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Great news! I will definitely buy it.


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PostPosted: Tue Jul 17, 2007 6:08 pm 
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Tribe wrote:
I wonder what shape these are in...they certainly could've made a good Criterion box set all by themselves. Nice release.

Yeah, this actually seems to me like a slightly odd choice for Eclipse (not that I'm complaining), as they're eminently marketable to a larger crossover audience. Contrary to what tryavna said, I suspect this will be Eclipse's best-selling set to date. These films had a fair bit of art-house success in their day, they're an obvious grouping, can tap into the classical music and dance audiences, and the market for versions of Carmen seems to be inexhaustible.


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PostPosted: Tue Jul 17, 2007 7:14 pm 
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I can't imagine that Criterion had any particularly difficult time finding good elements for these. My guess is that Criterion isn't going to release barebones box sets (ala Jean Renoir's Stage and Spectacle), so when it has a series that is obviously suited to a box set it'll go the Eclipse route unless there are sufficient supplements to justify the Criterion cachet.

Tribe


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PostPosted: Tue Jul 17, 2007 7:23 pm 
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Tribe wrote:
My guess is that Criterion isn't going to release barebones box sets (ala Jean Renoir's Stage and Spectacle)

A documentary, an interview, and a handful of introductions counts as barebones these days?


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PostPosted: Tue Jul 17, 2007 7:47 pm 
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CSM126 wrote:
Tribe wrote:
My guess is that Criterion isn't going to release barebones box sets (ala Jean Renoir's Stage and Spectacle)

A documentary, an interview, and a handful of introductions counts as barebones these days?

Ya know, I take that back. For some reason, likely because I thoroughly disliked those films, I always imagined that that set only included the films and nothing else. But you're right...that box set did include some extras.

Tribe


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PostPosted: Tue Jul 17, 2007 9:55 pm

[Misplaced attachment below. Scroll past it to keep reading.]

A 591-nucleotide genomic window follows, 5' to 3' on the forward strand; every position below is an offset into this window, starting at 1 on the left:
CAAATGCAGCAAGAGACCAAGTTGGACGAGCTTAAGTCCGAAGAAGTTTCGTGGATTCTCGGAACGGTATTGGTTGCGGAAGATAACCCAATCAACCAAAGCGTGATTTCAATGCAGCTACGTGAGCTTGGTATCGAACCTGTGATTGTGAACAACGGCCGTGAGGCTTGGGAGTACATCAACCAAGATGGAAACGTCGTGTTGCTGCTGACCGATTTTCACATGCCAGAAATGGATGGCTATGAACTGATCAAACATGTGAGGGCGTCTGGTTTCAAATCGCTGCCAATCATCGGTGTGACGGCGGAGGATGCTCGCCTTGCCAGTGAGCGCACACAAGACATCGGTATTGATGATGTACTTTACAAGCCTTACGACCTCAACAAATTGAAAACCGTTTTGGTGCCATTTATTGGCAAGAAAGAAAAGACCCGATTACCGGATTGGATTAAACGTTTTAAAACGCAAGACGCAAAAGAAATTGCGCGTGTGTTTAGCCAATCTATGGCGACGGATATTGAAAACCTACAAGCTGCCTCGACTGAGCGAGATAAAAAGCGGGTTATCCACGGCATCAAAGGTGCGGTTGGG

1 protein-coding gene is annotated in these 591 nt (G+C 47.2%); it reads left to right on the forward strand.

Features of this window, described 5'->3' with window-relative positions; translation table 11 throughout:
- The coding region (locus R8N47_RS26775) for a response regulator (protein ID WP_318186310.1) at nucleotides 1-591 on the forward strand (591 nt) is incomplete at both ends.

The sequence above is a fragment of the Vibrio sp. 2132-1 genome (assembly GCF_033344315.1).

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Excellent news. Hopefully this means more Spanish films are on the way. One Spanish director who is missing even in his country is Luis Garcia Berlanga. His films, El Verdugo and Placido are among the finest films I've ever seen.


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PostPosted: Tue Jul 17, 2007 10:18 pm 

Joined: Wed Mar 14, 2007 11:51 am
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This set sounds awesome, wonder why there is a price difference for this 3 disc set when Fuller is also 3 discs and its SPR is $5 more.

Another interesting thing about this release is that it totally blows my private theory away about criterion/eclipse. I had always had in my mind a feeling that if a director had a set released in eclipse it would eliminate them from having a release in the standard criterion catalogue. For instance, since we had such nice eclipse releases for bergman and malle I had no inclination to believe I would see anything from them until next year. So when members here were predicting a suara set, I was expecting it sometime next year since we are getting Cria cuervos… oh well.


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PostPosted: Tue Jul 17, 2007 11:34 pm 
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eez28 wrote:
This set sounds awesome, wonder why there is a price difference for this 3 disc set when Fuller is also 3 discs and its SPR is $5 more.

The MSRP for the Fuller set is also $44.95 at most online retailers. Criterion has not yet made the change to their own site.


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PostPosted: Wed Jul 18, 2007 4:13 pm 
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These 3 movies are great. I have them on Spanish DVDs with English subs for the longest time (oh, they come with trailers too) and they really work very well as a sort of trilogy as they all have the same leading man throughout. He's a terrific dancer too.

Curious to see how the transfers will fare.


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PostPosted: Wed Jul 18, 2007 9:03 pm